Texas Parks & Wildlife Magazine   


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The Hanging of Red Duke

The late iconic cowboy doctor saved bighorn sheep as well as human lives.

By John Jefferson

James H. “Red” Duke was born in Ennis. Although a few Texas outlaws hail from this town just south of Dallas, none ever achieved the notoriety of Red Duke.

After his family moved to Hillsboro, young Red hung out with Willie Nelson, a future country music outlaw from Abbott, but that was the extent of Red Duke’s outlaw career until the 1980s. In fact, he was a model citizen, known for his TV news segments on the latest medical discoveries and his life’s work preserving Texas’ bighorn sheep, as well as his trademark bushy mustache, bolo tie and, you guessed it, wavy red hair.

Duke attended Texas A&M University, where he was elected yell leader and became a Ross Volunteer (military drill team and honor guard for the governor of Texas); he later served as an Army lieutenant in a tank battalion stationed in Germany following the Korean War.

His Christian upbringing and desire to help people then led him to earn a degree from Southwestern Theological Seminary in Fort Worth after he returned home, but Duke decided he could help people more as a medical doctor. At 31, he received a medical degree from UT Southwestern Medical School in Dallas. As a resident in surgery at Dallas’ Parkland Hospital, Duke was the doctor on duty there the fateful afternoon of Nov. 22, 1963.

When Duke heard the call that the president had been shot, he hurried to the emergency room. Duke saw the still body of President John F. Kennedy and heard someone say that a man in the next room needed help. Others were with the president, so Duke went to the other man.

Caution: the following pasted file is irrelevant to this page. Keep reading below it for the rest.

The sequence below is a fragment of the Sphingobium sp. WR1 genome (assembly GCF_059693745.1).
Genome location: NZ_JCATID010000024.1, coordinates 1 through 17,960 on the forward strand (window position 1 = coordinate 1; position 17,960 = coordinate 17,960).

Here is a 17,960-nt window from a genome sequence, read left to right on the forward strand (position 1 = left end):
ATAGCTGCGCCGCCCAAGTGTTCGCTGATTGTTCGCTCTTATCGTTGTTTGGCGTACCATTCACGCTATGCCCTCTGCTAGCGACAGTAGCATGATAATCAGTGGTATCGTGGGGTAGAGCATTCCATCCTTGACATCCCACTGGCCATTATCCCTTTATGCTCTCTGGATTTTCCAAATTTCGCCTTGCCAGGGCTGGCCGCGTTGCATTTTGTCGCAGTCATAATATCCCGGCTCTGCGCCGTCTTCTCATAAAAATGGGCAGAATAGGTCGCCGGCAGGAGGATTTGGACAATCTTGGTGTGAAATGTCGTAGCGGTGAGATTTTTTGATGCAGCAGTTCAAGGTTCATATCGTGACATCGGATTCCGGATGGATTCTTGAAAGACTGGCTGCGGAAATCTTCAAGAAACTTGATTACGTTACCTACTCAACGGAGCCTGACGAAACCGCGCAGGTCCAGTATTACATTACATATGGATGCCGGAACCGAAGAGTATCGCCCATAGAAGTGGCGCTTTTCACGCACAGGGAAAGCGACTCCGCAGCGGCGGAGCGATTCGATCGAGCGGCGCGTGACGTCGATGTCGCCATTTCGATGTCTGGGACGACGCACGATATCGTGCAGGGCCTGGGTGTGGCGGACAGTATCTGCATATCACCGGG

Critically wounded Gov. John Connally later credited Duke with saving his life. The two men became close friends and hunting companions.

red duke

After Texas Gov. John Connally was critically wounded in the motorcade that took the life of President John F. Kennedy, he was treated by Dr. Red Duke at Parkland Hospital in Dallas.

Duke grew up hunting small game, but he turned his sights to big game after marrying Betty Cowden, whose South Texas ranching family hunted. Betty recalls that in spite of a busy schedule, the young doctor always had time for hunting. Their daughter, Sara, grew up with taxidermy on the walls and claimed that the game animal heads were her secret friends.

Duke probably chose bighorn hunting because they were the most difficult to hunt.

“He always wanted to be and do the best,” Betty said. “He loved a challenge.”

Bighorns were found only in western states, Canada or Mexico at that time. They were extinct in Texas in the 1950s, and restocking attempts did little more than feed mountain lions. Predation stymied success. Then, a chance meeting at a gas pump set a force in motion that would ultimately bring the heavy-horned sheep back to Texas.

Jack Kilpatric, a wildlife biologist with the Texas Parks and Wildlife Department in West Texas, had stopped for gas in Marfa when a man at the next pump noticed the TPWD decal on his truck. Tommy Caruthers was there on an antelope hunt and struck up a conversation with Kilpatric about bighorn sheep.

Kilpatric, the project leader for bighorns, told him he thought they could bring back the sheep, but the funding wasn’t in the budget for construction of the predator-proof pens that would be needed. Caruthers told him perhaps he and his friends — fellow bighorn hunters — could help, and they soon formed the Texas Bighorn Society (TBS).


Duke's last big-game hunt, at age 81, was a caribou hunt that had been auctioned off by the Boone and Crockett Club.

The new bighorn group, with Duke as its first president, agreed to fund new pens on the Sierra Diablo Wildlife Management Area. Another member, Herman Bennett with Holiday Inn, agreed to underwrite the project. Others active in the formation of TBS were Caruthers, Pat Latham and Harry Tennison.